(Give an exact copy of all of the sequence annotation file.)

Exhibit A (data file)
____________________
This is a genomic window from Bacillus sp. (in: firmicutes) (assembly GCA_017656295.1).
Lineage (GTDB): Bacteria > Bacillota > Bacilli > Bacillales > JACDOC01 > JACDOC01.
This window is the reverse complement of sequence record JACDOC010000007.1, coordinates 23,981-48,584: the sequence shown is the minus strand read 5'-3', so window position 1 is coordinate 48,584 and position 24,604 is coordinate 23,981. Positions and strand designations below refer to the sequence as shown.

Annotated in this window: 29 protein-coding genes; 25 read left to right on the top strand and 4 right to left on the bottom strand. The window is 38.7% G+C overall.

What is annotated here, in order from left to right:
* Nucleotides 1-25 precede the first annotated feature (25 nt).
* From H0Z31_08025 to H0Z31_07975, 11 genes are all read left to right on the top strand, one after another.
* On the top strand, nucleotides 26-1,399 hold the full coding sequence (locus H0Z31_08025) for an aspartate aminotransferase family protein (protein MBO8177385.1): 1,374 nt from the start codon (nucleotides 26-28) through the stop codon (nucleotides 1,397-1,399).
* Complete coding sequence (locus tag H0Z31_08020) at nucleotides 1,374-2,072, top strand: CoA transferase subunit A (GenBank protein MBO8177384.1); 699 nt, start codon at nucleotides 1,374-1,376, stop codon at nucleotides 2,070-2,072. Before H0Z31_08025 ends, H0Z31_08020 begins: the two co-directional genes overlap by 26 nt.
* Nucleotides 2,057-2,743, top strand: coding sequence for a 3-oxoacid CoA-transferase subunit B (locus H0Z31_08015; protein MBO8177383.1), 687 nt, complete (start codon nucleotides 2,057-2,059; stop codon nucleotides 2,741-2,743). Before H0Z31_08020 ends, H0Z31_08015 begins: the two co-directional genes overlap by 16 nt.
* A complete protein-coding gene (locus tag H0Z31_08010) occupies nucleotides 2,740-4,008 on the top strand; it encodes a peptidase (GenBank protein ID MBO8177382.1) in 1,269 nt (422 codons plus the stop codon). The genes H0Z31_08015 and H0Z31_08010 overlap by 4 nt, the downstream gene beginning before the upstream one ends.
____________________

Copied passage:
This is a genomic window from Bacillus sp. (in: firmicutes) (assembly GCA_017656295.1).
Lineage (GTDB): Bacteria > Bacillota > Bacilli > Bacillales > JACDOC01 > JACDOC01.
This window is the reverse complement of sequence record JACDOC010000007.1, coordinates 23,981-48,584: the sequence shown is the minus strand read 5'-3', so window position 1 is coordinate 48,584 and position 24,604 is coordinate 23,981. Positions and strand designations below refer to the sequence as shown.

Annotated in this window: 29 protein-coding genes; 25 read left to right on the top strand and 4 right to left on the bottom strand. The window is 38.7% G+C overall.

What is annotated here, in order from left to right:
* Nucleotides 1-25 precede the first annotated feature (25 nt).
* From H0Z31_08025 to H0Z31_07975, 11 genes are all read left to right on the top strand, one after another.
* On the top strand, nucleotides 26-1,399 hold the full coding sequence (locus H0Z31_08025) for an aspartate aminotransferase family protein (protein MBO8177385.1): 1,374 nt from the start codon (nucleotides 26-28) through the stop codon (nucleotides 1,397-1,399).
* Complete coding sequence (locus tag H0Z31_08020) at nucleotides 1,374-2,072, top strand: CoA transferase subunit A (GenBank protein MBO8177384.1); 699 nt, start codon at nucleotides 1,374-1,376, stop codon at nucleotides 2,070-2,072. Before H0Z31_08025 ends, H0Z31_08020 begins: the two co-directional genes overlap by 26 nt.
* Nucleotides 2,057-2,743, top strand: coding sequence for a 3-oxoacid CoA-transferase subunit B (locus H0Z31_08015; protein MBO8177383.1), 687 nt, complete (start codon nucleotides 2,057-2,059; stop codon nucleotides 2,741-2,743). Before H0Z31_08020 ends, H0Z31_08015 begins: the two co-directional genes overlap by 16 nt.
* A complete protein-coding gene (locus tag H0Z31_08010) occupies nucleotides 2,740-4,008 on the top strand; it encodes a peptidase (GenBank protein ID MBO8177382.1) in 1,269 nt (422 codons plus the stop codon). The genes H0Z31_08015 and H0Z31_08010 overlap by 4 nt, the downstream gene beginning before the upstream one ends.